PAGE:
As an attorney who practices elder law and estate planning, I frequently see people who have waited so long to act that they have lost opportunities to get things done right. Many times the ability to preserve the full amount of assets has been lost, sometimes assets have been lost due to elder financial abuse and scams, and sometimes laws have changed which block opportunities that existed earlier. In the worst cases, the elder is unable to sign any documents at all due to a major stroke or dementia.
What prompts people to suddenly act in a rush? Sometimes it’s the death of someone near to them. I once had a client who desperately needed to get his affairs in order within three days. Why? He was leaving on a trip. I still didn’t understand. Well, his father had died. Was that the motivation? The client admitted that his father had died ten years ago and he had really been trying to come in and get everything done ever since then, but the years rolled by and then suddenly his younger brother died the week before he came to see me. That scared him into action.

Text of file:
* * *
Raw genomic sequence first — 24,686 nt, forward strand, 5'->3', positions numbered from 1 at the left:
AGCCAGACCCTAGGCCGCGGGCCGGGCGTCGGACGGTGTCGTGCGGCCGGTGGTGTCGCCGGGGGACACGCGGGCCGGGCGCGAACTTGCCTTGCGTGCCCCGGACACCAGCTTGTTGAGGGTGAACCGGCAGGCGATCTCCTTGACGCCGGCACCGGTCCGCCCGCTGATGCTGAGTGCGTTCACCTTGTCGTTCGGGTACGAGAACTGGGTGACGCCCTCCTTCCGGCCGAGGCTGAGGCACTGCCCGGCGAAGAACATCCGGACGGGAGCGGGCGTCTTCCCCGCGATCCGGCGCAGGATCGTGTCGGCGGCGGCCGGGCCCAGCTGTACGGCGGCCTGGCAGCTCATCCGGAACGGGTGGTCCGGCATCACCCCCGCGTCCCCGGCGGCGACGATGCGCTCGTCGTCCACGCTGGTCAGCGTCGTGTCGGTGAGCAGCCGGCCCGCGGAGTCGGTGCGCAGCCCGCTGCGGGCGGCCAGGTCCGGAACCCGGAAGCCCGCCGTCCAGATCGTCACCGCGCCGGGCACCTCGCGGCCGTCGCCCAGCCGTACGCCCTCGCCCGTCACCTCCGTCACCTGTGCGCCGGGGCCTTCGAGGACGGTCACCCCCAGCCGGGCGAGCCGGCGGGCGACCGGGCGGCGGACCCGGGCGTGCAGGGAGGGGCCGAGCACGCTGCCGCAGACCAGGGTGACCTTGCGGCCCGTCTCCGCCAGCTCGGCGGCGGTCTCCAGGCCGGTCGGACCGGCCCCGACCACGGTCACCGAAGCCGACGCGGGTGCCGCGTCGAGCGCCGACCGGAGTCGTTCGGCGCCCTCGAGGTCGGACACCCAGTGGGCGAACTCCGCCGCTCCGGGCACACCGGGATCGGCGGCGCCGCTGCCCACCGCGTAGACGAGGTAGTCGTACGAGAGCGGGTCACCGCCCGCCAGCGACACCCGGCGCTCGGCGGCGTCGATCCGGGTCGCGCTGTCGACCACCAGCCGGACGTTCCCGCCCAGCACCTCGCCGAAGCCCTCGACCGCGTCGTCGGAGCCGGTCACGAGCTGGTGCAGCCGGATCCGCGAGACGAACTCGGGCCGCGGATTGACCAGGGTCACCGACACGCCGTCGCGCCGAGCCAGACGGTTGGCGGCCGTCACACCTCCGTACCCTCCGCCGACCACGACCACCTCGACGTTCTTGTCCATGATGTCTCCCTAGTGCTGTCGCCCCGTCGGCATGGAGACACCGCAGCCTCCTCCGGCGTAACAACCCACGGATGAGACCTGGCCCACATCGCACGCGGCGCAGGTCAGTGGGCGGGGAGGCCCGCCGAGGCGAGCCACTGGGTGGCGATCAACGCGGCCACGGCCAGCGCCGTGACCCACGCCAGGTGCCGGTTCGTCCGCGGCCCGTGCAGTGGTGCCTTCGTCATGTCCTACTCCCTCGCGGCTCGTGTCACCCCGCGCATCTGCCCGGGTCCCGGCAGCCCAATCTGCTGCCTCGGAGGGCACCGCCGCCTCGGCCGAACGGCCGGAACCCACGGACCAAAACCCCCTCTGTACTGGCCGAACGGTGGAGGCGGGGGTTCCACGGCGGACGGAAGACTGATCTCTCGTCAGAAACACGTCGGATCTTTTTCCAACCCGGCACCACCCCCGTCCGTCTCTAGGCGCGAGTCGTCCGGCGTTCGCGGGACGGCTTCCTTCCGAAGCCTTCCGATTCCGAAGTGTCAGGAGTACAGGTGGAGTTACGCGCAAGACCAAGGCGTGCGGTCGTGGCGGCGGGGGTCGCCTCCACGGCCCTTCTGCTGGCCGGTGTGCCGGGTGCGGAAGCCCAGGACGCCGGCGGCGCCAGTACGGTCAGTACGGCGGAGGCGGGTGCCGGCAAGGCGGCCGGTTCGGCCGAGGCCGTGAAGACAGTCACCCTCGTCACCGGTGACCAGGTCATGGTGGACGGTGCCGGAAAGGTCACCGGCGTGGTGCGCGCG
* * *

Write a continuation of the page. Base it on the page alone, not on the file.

Getting the proper documents in place is part one. Part two is making sure that the documents are up to date for what you need. Are your documents up to date? Does your living trust consider the new tax laws?
The durable power of attorney is generally considered to be one of the most powerful documents in your estate planning package, but I frequently see powers of attorney written years ago that specifically prohibit us from doing what we need to do now to protect the elder and their assets. Needs change with time, and many documents that work for younger people aren’t what should be used for seniors.
Take care of yourself and your family. Make sure you have the right legal documents in place.